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Millennium Challenge Corporation Commemorates Africa Day





For Immediate Release                                                       Sarah Stevenson (202) 521-3578

May 28, 2009                                                                           Amanda Burke (202) 521-3901



Millennium Challenge Corporation Commemorates Africa Day

Respected Keynote Speakers Discuss a “Vision for Africa”

A Commitment to the Promising Future of the Continent


Washington, D.C.—Today Millennium Challenge Corporation (MCC) Acting Chief Executive Officer Rodney Bent welcomed representatives of the diplomatic, U.S. Government, NGO and business communities to the agency’s Washington, D.C. headquarters for a public event marking Africa Day to highlight important issues facing the continent.  Mr. Bent was joined by Her Excellency Amina Salum-Ali, Permanent Representative of the African Union to the U.S.; His Excellency Aziz Mekouar, Ambassador of the Kingdom of Morocco to the U.S.; Ambassador Johnnie Carson, Assistant Secretary of State for African Affairs; Gayle Smith, Special Assistant to President Obama and Senior Director for Relief, Stabilization and Development at the National Security Council; Ken Hackett, President of Catholic Relief Services and MCC Board Member; and David Beckmann, President of Bread for the World, as part of the program.


“Some of our most successful MCC programs are in African countries and we are pleased to celebrate the successes and progress of the continent,” said Mr. Bent.  “MCC’s partnerships with Africa are built on increasing accountability, strengthening capacity, and achieving lasting and sustainable results in the lives of individual Africans and in their communities.  Because of the commitment of our African partner countries to reduce poverty through economic growth, the poor have more resources available for better food, better education, and better health care, all leading to an improved quality of life for them -- and for America.”


“I am proud to say that MCC has played a significant role in civil society engagement in Africa,” said Ken Hackett.  “This is part of what sets MCC apart.  MCC’s approach encourages participation by each country’s civic and community groups, including those representing women and those located in rural areas.  It is only through this direct participation that development projects will be effective and sustainable.”


“The global economic crisis has hit the poorest people hardest, especially in Africa.  Long-term investments in agriculture, education and infrastructure development--the kind of commitments made possible by the MCC--will help people weather these tough times and lift entire communities out of poverty,” added David Beckmann.


The speakers’ remarks focused on prospects for economic development in Africa and important issues the continent is facing in this time of global economic crisis.  Constraints to growth in the region and ways the U.S. Government and the private sector can collaborate to improve the continent’s future economic outlook were discussed.  The speakers identified food security as a key challenge that needs to continue being addressed and reviewed the contributions that the United States is making in combating the food crisis in Africa.  The speakers also emphasized the importance of fostering greater cultural, political, and economic relations with the continent to build a strong foundation for cooperation.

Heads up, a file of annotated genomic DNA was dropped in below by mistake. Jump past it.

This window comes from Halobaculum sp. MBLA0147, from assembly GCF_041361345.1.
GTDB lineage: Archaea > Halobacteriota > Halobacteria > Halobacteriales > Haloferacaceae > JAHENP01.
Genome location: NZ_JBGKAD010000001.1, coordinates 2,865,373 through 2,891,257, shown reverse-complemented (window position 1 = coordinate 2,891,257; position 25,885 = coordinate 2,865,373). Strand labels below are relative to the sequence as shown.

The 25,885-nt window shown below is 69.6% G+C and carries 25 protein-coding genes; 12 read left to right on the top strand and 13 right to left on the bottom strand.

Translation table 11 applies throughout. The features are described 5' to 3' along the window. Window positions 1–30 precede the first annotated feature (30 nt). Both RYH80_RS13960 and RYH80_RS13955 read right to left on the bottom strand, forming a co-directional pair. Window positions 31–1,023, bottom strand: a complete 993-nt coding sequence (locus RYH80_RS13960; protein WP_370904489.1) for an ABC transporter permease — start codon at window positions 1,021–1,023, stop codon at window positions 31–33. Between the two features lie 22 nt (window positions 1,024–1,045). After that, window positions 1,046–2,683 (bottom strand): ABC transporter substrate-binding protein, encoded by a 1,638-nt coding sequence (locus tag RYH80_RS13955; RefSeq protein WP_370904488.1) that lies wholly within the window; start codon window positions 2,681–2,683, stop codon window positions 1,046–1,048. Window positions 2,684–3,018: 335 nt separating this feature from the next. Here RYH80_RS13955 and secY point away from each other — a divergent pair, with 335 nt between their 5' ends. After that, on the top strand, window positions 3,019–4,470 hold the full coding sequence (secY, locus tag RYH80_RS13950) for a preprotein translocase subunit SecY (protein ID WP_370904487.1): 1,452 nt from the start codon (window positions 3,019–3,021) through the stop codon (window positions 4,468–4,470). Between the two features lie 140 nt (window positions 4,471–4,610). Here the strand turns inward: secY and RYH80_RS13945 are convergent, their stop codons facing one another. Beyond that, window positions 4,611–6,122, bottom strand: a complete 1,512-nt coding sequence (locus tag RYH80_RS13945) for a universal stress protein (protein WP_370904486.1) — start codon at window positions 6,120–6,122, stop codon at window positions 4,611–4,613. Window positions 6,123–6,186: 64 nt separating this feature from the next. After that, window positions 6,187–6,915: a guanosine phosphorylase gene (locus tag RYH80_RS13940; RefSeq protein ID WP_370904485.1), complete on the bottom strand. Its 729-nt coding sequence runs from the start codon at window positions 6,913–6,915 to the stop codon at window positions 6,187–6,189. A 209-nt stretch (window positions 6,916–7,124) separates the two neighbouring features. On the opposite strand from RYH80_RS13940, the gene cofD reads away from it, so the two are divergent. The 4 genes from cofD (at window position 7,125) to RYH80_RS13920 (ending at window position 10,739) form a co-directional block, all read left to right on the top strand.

The United States, through MCC, is devoting unprecedented resources to help partner countries in Africa positively transform the lives of the poor and catalyze long-lasting economic progress.  The continent of Africa is the largest recipient of MCC’s development assistance, both in the number of agreements and in the amount of assistance provided.


Of MCC’s 18 large-scale grants, known as Millennium Challenge Compacts, 11 are with African countries, totaling about $4.4 billion. These partnerships span the continent and include Benin, Burkina Faso, Cape Verde, Ghana, Lesotho, Madagascar, Mali, Morocco, Mozambique, Namibia and Tanzania.  Future compacts are anticipated with Malawi, Senegal and Zambia.


Additionally, MCC’s smaller-scale grants through the threshold program are designed to assist countries that are on the “threshold” of compact eligibility.  These programs provide specialized assistance to countries where policy improvements are needed.  Of the 19 threshold programs, nine are with African countries, totaling over $120 million; these programs focus largely on fighting corruption and improving governance.  MCC’s threshold countries include: Burkina Faso, Kenya, Malawi, Rwanda, Saõ Tomé and Principe, Tanzania, Niger, Uganda, and Zambia.  Last December, Liberia was selected by MCC’s Board of Directors as eligible for a threshold program.  


Detailed information on MCC’s work to combat poverty in Africa is available at:


# # #


Millennium Challenge Corporation (MCC), a United States government agency designed to work with developing countries, is based on the principle that aid is most effective when it reinforces good governance, economic freedom and investments in people that promote economic growth and elimination of poverty.  For more information visit



Sarah Stevenson

Media Relations Officer

Millennium Challenge Corporation

(202) 521-3578 (office)

(202) 375-8641 (mobile)  


To learn more about how MCC is reducing poverty through economic growth visit 

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